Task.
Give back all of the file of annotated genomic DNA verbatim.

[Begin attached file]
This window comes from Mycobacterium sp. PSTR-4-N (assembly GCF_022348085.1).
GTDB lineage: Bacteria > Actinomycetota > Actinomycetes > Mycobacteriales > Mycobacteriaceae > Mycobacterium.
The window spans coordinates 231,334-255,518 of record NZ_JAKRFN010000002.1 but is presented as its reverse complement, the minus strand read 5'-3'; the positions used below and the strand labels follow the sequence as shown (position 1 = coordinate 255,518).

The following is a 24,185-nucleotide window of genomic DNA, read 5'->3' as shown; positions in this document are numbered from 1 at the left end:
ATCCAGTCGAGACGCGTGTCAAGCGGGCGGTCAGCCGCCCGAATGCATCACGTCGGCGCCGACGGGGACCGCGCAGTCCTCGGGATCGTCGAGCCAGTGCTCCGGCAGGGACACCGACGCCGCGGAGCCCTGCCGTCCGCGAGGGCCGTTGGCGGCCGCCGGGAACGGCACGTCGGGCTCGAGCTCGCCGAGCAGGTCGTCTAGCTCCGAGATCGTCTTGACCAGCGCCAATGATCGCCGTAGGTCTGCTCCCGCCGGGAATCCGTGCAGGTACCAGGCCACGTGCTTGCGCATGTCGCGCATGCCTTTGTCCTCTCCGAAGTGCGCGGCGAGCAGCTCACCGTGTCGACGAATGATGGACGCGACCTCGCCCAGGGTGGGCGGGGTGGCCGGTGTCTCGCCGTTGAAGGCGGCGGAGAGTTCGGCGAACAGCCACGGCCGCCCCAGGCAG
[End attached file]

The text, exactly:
This window comes from Mycobacterium sp. PSTR-4-N (assembly GCF_022348085.1).
GTDB lineage: Bacteria > Actinomycetota > Actinomycetes > Mycobacteriales > Mycobacteriaceae > Mycobacterium.
The window spans coordinates 231,334-255,518 of record NZ_JAKRFN010000002.1 but is presented as its reverse complement, the minus strand read 5'-3'; the positions used below and the strand labels follow the sequence as shown (position 1 = coordinate 255,518).

The following is a 24,185-nucleotide window of genomic DNA, read 5'->3' as shown; positions in this document are numbered from 1 at the left end:
ATCCAGTCGAGACGCGTGTCAAGCGGGCGGTCAGCCGCCCGAATGCATCACGTCGGCGCCGACGGGGACCGCGCAGTCCTCGGGATCGTCGAGCCAGTGCTCCGGCAGGGACACCGACGCCGCGGAGCCCTGCCGTCCGCGAGGGCCGTTGGCGGCCGCCGGGAACGGCACGTCGGGCTCGAGCTCGCCGAGCAGGTCGTCTAGCTCCGAGATCGTCTTGACCAGCGCCAATGATCGCCGTAGGTCTGCTCCCGCCGGGAATCCGTGCAGGTACCAGGCCACGTGCTTGCGCATGTCGCGCATGCCTTTGTCCTCTCCGAAGTGCGCGGCGAGCAGCTCACCGTGTCGACGAATGATGGACGCGACCTCGCCCAGGGTGGGCGGGGTGGCCGGTGTCTCGCCGTTGAAGGCGGCGGAGAGTTCGGCGAACAGCCACGGCCGCCCCAGGCAG